A year ago, with her new memoir, “The Latehomecomer: A Hmong Family Memoir” (Coffee House Press), in hand, it dawned on Kao Kalia Yang that her work on this book was only beginning. As one of the first-ever published Hmong writers (the Hmong people did not have a written language until the 1950s), she found herself on a book tour that, like Bob Dylan’s never-ending tour, just keeps on going. Her intense schedule includes near-daily appearances, and in classrooms, auditoriums, and homes across the Midwest, she’s taken the sometimes-uncomfortable position of explaining and defending her people.
“This year and a half has been perhaps the most challenging year of my life so far,” says the expressive young woman who wrote about her childhood in a refugee camp in Thailand, about moving to an incomprehensively different country, and fighting to not just learn English, but to attend college — Carleton College and Columbia University, no less. She wrote about families torn apart by war, and the terror of living in safer but unwelcoming communities. But the real hot seat, she found, was in Midwestern living rooms.
“I visited a book club (and I love book clubs), and a woman has a question for me: How is it that a man, so ‘uneducated’ as my father, could speak to such wisdom? And I had to fight myself against defending the sure intelligence and heart of the man who loved me and had raised me for the work I was doing, and to slow down so she could appreciate the depth of the education life offers,” she says.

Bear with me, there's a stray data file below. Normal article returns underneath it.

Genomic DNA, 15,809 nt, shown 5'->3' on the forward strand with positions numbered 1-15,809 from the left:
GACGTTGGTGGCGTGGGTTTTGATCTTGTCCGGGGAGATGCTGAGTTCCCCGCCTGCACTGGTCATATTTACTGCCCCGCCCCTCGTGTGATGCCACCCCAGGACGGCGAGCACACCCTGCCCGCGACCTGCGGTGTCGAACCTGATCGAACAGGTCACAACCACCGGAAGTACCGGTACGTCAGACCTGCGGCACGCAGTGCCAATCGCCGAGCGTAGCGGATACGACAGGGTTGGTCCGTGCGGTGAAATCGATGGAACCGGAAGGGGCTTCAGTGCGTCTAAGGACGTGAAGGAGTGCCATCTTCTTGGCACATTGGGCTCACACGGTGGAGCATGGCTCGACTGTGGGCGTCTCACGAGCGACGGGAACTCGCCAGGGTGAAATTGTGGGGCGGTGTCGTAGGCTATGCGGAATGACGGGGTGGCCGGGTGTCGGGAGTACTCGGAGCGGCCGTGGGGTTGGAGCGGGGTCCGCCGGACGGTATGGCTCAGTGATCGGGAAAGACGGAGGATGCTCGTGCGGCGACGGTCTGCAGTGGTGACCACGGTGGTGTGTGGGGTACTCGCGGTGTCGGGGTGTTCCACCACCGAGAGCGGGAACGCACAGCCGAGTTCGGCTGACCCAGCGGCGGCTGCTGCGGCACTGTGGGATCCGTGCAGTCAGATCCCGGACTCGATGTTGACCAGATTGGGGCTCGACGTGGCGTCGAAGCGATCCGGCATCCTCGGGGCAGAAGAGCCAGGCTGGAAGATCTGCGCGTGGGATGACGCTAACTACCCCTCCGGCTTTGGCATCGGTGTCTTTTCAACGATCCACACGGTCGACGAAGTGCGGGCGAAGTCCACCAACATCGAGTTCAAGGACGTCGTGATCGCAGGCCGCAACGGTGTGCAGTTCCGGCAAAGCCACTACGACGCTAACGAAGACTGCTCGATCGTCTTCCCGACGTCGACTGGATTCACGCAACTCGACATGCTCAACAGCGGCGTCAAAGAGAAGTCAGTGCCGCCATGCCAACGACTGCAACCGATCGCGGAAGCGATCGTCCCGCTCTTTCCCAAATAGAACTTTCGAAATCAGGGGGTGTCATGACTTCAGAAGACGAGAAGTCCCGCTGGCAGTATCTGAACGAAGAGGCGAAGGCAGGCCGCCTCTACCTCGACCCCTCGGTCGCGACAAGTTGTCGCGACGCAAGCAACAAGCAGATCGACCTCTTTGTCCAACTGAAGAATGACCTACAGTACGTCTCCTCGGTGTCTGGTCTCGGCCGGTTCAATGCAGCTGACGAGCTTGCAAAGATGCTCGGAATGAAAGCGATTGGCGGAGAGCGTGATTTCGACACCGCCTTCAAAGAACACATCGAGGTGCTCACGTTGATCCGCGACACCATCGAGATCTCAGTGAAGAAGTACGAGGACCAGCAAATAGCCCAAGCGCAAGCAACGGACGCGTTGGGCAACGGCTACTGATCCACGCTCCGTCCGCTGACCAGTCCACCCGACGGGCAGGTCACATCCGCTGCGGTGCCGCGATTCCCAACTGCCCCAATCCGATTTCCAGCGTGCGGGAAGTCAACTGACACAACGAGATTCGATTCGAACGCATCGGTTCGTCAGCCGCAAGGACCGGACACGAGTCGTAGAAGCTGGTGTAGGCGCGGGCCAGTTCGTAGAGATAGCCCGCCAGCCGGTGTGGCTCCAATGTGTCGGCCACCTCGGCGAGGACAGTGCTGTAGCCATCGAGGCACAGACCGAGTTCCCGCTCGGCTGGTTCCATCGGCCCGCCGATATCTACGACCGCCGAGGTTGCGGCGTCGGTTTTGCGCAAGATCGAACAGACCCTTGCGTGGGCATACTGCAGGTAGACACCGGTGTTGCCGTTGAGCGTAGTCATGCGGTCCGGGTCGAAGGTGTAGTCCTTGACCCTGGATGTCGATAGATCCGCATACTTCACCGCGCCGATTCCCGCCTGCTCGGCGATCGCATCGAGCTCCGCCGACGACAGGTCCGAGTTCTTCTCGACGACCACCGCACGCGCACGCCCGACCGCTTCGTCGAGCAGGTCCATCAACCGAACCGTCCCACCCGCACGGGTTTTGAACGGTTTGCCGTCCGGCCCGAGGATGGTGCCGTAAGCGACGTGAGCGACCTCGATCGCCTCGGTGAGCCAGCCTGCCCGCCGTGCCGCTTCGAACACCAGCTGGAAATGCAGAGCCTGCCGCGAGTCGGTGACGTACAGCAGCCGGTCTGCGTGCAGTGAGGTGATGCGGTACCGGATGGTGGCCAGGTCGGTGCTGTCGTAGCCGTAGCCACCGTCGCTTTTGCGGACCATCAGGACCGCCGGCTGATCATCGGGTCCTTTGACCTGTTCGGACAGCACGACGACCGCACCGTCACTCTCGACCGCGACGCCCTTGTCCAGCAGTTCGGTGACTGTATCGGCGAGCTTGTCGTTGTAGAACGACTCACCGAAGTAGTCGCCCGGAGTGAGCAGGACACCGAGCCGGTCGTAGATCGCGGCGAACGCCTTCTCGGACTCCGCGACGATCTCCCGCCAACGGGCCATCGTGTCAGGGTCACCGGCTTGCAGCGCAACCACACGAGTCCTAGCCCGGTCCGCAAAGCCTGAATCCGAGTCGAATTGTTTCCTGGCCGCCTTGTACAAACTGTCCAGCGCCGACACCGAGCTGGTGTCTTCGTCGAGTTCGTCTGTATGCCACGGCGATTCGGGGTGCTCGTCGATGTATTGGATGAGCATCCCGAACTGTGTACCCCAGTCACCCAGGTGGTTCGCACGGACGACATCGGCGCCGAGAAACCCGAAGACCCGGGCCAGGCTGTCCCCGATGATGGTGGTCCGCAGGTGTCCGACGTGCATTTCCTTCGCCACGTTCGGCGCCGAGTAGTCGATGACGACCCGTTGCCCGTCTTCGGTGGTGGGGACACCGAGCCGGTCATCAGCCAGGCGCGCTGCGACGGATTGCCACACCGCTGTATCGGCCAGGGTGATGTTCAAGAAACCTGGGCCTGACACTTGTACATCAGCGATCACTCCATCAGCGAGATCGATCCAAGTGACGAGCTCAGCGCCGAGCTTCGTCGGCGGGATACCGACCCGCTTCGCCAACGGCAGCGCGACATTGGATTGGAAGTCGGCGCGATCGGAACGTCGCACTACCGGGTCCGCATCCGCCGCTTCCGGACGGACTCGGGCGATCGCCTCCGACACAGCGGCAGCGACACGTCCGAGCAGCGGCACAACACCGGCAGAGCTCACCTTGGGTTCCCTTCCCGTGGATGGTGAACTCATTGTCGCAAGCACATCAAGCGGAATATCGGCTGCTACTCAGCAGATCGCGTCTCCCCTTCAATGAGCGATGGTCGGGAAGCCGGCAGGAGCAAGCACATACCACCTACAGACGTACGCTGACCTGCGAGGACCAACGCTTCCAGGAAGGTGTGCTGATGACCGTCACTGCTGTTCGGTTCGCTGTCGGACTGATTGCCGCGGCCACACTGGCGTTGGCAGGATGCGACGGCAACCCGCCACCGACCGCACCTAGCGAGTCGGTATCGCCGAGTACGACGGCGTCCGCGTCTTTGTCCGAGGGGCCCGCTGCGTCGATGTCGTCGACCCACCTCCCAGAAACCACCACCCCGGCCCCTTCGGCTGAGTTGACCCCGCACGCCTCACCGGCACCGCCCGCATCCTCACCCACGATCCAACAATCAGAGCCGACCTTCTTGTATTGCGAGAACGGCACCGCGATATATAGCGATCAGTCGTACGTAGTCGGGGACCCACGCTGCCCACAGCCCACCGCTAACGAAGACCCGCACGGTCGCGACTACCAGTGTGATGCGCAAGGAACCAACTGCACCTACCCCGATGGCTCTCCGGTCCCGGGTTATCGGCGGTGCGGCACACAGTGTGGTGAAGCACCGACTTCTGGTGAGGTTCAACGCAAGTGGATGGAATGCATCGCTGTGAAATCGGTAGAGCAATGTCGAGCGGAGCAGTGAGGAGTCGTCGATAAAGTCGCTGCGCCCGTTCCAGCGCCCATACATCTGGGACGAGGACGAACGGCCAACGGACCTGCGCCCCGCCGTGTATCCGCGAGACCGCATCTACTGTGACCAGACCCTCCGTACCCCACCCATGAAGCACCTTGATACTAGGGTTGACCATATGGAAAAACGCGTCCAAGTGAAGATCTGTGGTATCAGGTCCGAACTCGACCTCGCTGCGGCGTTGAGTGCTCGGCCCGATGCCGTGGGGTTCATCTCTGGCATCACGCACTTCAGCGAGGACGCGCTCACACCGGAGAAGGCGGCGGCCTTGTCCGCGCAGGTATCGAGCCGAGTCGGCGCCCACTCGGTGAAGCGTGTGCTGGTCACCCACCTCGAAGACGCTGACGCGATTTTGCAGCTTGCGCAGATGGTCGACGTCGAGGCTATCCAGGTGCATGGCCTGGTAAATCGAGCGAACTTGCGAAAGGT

At a high school event in Wisconsin, she was warmly received by the English Language Learning classes. “The regular ones, however, didn’t quite see what I had to offer them. In the auditorium, the closing event of my visit, the very last question of all comes from a hand in the far back, a Hmong girl, one of the new refugees, asking in Hmong why I hadn’t written the book in Hmong so she could read it, too. I responded in Hmong — that was the only way to get at the meaning,” she says.
Suddenly, English voices begin chattering throughout the audience, tuning out. “I had to ask, ‘How can we begin to be aware of a bigger world, if we cannot hear ourselves? Is this really how short your patience is with languages other than English?’ It was hard. I said words I hadn’t expected from myself. In the end, I was shaking — I saw how much work I had to do yet, and also, its impact.”
At the end of the event, she says, there was a standing ovation, “and a long line of young people — across different cultures and languages — who had understood.” And so the tour goes on.
St. Catherine University, Women of Substance Series, 7 p.m. Tuesday, Nov. 10, O’ Shaughnessy Auditorium. Adults $10. 651-690-6700.